UPDATE: There no formal agreement between the two sides in place as of yet, Murray tweets, retracting his initial report.
10:19am: The White Sox have agreed to terms with first-round pick Zack Collins, per Baseball Essential’s Robert Murray (links to Twitter). The University of Miami catcher was selected with the 10th overall pick, which came with a slot value of $3,380,600. SB Nation’s Chris Cotillo tweets that Collins signed for slot value.
Collins entered the draft ranked 14th on the Top 200 prospects list from Jonathan Mayo and Jim Callis of MLB.com, ranked 16th by Baseball America and ranked 18th by ESPN’s Keith Law. Mayo and Callis note that Collins was a top 100 draft prospect back in 2013 but slid to the Reds in the 27th round due to his strong commitment to Miami. All three scouting reports agree that Collins is a bat-first catcher that may not be able to stay behind the plate, as Law notes that a move to first base or DH is likely. The other two give him more of a chance to remain at catcher, noting that he’s improved his throwing. BA writes that he’ll never be an above-average backstop but has a chance to stay there thanks to the improved throwing.
Collins addressed those perceived defensive shortcomings in an interview with MLBTR contributor Chuck Wasserstrom earlier this spring, telling Wasserstrom: “Obviously, I’m an offensive catcher, but I’m working on my defense a lot lately. I think I’ve gotten a lot better defensively … I’ve worked a lot on my blocking and receiving and throwing and footwork – all that kind of stuff. We actually have a new catching coach down here in Miami (Norberto Lopez), and he’s helped me a ton.” Collins also talked about his extremely patient approach at the plate and the importance of recognizing that it’s best for the team to take a walk when he’s not presented with pitches to hit as opposed expanding the zone to try to put a ball in the seats.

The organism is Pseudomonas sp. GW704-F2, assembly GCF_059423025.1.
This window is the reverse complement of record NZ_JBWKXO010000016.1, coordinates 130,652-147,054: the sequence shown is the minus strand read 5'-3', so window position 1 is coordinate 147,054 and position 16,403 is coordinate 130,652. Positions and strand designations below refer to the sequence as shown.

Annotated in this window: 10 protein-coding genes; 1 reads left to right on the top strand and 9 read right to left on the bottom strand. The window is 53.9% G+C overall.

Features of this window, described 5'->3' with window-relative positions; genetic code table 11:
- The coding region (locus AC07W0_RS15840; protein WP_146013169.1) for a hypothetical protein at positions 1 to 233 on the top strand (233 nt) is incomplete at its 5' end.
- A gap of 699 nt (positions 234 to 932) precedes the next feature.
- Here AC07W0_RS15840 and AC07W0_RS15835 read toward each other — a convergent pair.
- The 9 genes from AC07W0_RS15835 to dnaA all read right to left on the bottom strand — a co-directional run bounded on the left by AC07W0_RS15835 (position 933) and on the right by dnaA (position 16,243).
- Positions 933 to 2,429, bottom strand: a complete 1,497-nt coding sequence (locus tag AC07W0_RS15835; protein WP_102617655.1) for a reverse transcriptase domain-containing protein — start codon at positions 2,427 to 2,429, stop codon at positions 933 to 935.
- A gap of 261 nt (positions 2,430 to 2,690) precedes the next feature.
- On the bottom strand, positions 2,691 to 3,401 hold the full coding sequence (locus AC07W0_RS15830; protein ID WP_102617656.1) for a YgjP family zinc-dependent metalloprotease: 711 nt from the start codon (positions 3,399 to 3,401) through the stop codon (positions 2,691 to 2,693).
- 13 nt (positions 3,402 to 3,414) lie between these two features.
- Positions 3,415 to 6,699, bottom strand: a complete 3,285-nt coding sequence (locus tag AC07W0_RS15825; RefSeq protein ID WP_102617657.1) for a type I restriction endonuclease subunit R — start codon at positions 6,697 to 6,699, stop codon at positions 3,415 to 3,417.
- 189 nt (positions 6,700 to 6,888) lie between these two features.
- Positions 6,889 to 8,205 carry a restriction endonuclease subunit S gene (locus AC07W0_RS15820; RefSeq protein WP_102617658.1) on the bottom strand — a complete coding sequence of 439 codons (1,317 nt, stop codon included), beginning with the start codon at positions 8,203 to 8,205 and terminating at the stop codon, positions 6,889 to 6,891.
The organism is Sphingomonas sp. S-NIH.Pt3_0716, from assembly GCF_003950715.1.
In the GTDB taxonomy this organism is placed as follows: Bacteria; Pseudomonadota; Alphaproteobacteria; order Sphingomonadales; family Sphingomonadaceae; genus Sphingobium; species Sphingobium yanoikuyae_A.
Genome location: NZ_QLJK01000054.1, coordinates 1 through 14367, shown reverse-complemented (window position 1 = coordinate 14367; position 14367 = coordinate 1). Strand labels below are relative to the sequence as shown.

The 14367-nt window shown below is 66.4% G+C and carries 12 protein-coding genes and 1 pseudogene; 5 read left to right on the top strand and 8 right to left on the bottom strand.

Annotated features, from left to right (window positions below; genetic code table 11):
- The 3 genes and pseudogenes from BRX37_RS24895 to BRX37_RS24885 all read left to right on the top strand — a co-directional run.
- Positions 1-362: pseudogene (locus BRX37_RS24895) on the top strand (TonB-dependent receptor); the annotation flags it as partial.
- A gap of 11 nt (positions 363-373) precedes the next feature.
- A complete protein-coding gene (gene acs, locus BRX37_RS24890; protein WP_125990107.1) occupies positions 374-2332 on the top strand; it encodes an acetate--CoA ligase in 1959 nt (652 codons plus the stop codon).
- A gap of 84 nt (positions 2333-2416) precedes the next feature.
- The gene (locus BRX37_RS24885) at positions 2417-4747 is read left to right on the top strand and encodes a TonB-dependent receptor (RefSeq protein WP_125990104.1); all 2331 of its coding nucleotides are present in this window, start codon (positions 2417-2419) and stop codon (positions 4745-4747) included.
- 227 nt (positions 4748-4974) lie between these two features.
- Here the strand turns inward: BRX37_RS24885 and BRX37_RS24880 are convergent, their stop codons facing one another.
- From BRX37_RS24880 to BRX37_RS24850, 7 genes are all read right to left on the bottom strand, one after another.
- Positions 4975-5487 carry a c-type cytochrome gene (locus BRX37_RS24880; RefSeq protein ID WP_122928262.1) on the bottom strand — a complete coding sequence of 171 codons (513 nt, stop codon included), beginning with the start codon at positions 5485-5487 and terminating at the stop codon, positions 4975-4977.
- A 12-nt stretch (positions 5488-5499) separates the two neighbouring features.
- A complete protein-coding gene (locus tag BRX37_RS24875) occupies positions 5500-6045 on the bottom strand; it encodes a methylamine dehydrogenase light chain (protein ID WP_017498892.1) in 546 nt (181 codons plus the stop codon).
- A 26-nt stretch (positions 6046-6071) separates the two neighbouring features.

In his junior season at Miami, Collins batted an impressive .358/.534/.631 with 13 homers and nine doubles in 176 at-bats. He drew 69 walks against just 48 strikeouts as well, and that display of power and a discerning eye at the plate led MLB.com to peg him as a potential 20-homer bat on a year-to-year basis. Collins is the first player from this year’s first round to reportedly agree to terms with a club, and we at MLBTR will be continually updating our list of first-round and list of compensation/competitive balance round A picks with numbers as the players begin to sign. The White Sox had a draft pool of $9.354MM, so with Collins signing for slot value, they have $5.973MM remaining to spend on their other selections before exceeding their pool (and $6.441MM to spend before incurring the loss of future draft picks for exceeding said pool by more than five percent).
Photo courtesy of USA Today Sports Images.